Ten Free Photographs for Bloggers/Marketers

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PHOTOGRAPH ABOVE BY VIRGINIA SMITH: BRIANA AUSTIN AND DON GIANNATTI (NO LICENSE IS GRANTED FOR THE USE OF THIS IMAGE)

Briana and I spent a lot of time making photographs all over the country. We have decided to give some of these away to creatives who may want to do something with them. Our first freebie give away are ten shots from all over, and we have no idea what you all will do with the images.

But if you do use them, you must link back to this page, and give credit to Briana Austin and Don Giannatti. That is important and we have the following details for you to consider.

All ten images are in a zip file, and you are free to use them for any online use, even commercial.

You may use these images for online publications, websites, blogs or ezines.
You may not use them for print publications (we’re working on that for the future).
You may not include them in any collection or as part of another product that is licensed for sale (website template for instance).
You may not alter the photographs by any digital means other than to resize them for your usage. you may however, use them in designs with typography over them. Cropping is also allowed.
You may not refer to them in derogatory manner, nor use them in correlation to pornography, hate sites, or in any way denigrate the model. We are very serious about this.

Send us what you have done with the images on your blog or website.

READ AND UNDERSTAND THE LICENSE BEFORE USING THE IMAGES.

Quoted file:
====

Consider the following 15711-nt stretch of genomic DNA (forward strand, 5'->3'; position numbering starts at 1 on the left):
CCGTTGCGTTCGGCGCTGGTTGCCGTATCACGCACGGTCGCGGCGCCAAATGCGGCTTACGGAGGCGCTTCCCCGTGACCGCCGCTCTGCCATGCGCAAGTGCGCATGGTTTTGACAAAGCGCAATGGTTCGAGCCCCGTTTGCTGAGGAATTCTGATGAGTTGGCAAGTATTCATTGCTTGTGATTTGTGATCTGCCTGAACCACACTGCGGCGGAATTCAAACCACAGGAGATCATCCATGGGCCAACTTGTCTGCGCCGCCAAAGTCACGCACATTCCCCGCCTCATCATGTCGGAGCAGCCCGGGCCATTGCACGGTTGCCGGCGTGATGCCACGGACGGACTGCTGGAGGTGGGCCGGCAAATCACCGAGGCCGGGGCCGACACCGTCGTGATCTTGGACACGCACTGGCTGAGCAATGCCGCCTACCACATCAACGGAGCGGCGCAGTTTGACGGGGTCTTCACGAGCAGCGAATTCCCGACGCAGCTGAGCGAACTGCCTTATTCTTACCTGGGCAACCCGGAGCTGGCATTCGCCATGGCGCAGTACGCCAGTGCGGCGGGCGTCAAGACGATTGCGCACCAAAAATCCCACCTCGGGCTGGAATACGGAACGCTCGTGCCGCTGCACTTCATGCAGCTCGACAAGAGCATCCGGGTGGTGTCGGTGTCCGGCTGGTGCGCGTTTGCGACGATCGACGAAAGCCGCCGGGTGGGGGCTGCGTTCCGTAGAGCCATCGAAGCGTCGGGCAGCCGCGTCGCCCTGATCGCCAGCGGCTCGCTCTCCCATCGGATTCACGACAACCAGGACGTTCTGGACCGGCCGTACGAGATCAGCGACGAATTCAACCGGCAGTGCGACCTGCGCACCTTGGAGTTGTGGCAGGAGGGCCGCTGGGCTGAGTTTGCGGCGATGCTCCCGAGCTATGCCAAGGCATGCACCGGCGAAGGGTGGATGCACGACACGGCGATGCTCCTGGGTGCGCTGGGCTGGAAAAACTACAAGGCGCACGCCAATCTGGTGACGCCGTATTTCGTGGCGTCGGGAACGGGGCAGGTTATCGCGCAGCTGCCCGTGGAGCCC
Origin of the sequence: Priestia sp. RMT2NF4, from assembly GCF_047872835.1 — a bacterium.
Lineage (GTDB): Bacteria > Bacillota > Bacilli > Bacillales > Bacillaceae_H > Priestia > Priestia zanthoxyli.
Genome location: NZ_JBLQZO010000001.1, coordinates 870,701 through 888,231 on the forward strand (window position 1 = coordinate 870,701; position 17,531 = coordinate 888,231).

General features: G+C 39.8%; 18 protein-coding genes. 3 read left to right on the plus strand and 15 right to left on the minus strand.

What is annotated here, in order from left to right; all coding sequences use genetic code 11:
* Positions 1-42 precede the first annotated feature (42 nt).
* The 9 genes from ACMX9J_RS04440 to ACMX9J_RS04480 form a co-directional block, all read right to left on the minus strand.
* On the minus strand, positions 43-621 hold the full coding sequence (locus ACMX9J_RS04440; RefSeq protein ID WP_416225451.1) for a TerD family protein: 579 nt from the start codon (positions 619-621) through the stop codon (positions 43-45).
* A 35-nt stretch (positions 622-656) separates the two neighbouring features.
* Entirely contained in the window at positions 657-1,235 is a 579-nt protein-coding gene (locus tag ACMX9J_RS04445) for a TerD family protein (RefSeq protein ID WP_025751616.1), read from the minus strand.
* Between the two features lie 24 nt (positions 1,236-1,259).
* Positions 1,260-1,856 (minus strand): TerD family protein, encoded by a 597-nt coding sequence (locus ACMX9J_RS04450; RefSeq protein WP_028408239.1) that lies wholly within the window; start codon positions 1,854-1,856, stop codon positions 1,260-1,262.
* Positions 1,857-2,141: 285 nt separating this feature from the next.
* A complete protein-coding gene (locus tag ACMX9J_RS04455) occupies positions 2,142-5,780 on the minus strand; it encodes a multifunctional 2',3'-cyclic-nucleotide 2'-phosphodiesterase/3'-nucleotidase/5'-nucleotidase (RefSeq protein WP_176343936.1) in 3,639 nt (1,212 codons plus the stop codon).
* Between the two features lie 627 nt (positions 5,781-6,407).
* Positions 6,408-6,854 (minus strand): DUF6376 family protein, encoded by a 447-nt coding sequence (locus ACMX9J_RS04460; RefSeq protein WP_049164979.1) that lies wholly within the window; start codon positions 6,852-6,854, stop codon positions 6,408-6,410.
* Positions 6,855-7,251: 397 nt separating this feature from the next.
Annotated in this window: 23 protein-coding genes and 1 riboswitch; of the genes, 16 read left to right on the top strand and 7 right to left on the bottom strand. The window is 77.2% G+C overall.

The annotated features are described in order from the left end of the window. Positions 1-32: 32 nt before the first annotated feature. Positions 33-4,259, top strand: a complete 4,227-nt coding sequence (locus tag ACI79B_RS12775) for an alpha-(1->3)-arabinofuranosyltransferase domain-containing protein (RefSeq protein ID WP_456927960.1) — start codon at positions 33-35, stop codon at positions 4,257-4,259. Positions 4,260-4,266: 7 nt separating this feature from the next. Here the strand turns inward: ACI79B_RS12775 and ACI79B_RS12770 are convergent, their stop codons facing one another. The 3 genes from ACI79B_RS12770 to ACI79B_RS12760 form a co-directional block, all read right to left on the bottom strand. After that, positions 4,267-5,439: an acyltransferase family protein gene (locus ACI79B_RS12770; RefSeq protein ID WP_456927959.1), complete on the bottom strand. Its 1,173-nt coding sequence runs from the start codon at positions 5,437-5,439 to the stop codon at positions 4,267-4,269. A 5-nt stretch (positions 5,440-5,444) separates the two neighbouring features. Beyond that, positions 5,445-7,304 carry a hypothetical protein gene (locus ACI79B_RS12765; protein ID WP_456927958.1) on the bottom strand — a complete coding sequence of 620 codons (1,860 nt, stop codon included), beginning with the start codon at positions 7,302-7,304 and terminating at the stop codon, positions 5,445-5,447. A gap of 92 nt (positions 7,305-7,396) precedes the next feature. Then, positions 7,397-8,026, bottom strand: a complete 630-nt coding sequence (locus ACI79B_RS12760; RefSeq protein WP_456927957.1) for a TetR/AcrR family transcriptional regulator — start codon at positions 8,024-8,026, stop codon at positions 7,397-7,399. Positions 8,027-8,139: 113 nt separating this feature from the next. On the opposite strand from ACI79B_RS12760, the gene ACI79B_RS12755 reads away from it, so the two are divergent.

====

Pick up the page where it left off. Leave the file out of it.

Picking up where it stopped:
PHOTOGRAPHY LICENSE

BY DOWNLOADING THESE IMAGES, YOU ARE CONSENTING TO THE USAGE SPELLED OUT IN THE LICENSE.

Bri Don Image Giveaway #1 .ZIP

AND BE SURE TO LET US SEE WHAT YOU ALL CAME UP WITH!

“This Boring Old Photo…”

“In total, it took roughly two hours to get a single correct frame. I made every mistake you could make. I forgot to pull the dark slide out so I had at least one totally blank sheet of film. I forgot to dial the aperture back down after focusing so I significantly overexposed at least one shot. I would get the lines right and then get the focus wrong during the adjustments. I got more frustrated and more determined with every wasted sheet of (even then, really expensive) instant film.

I was on the second to last sheet in my box of film when I got the result you see above. It’s still not perfect, but, at the time, I was thrilled with what I got when I pulled the sheets apart. Not only did I see the (mostly) straight buildings, but I saw all the work I had just put into it. I saw a process that made me slow down and think about what I was doing. I saw all the things I still had to learn about photography and all the things I already knew.”

– STAN HORACZEK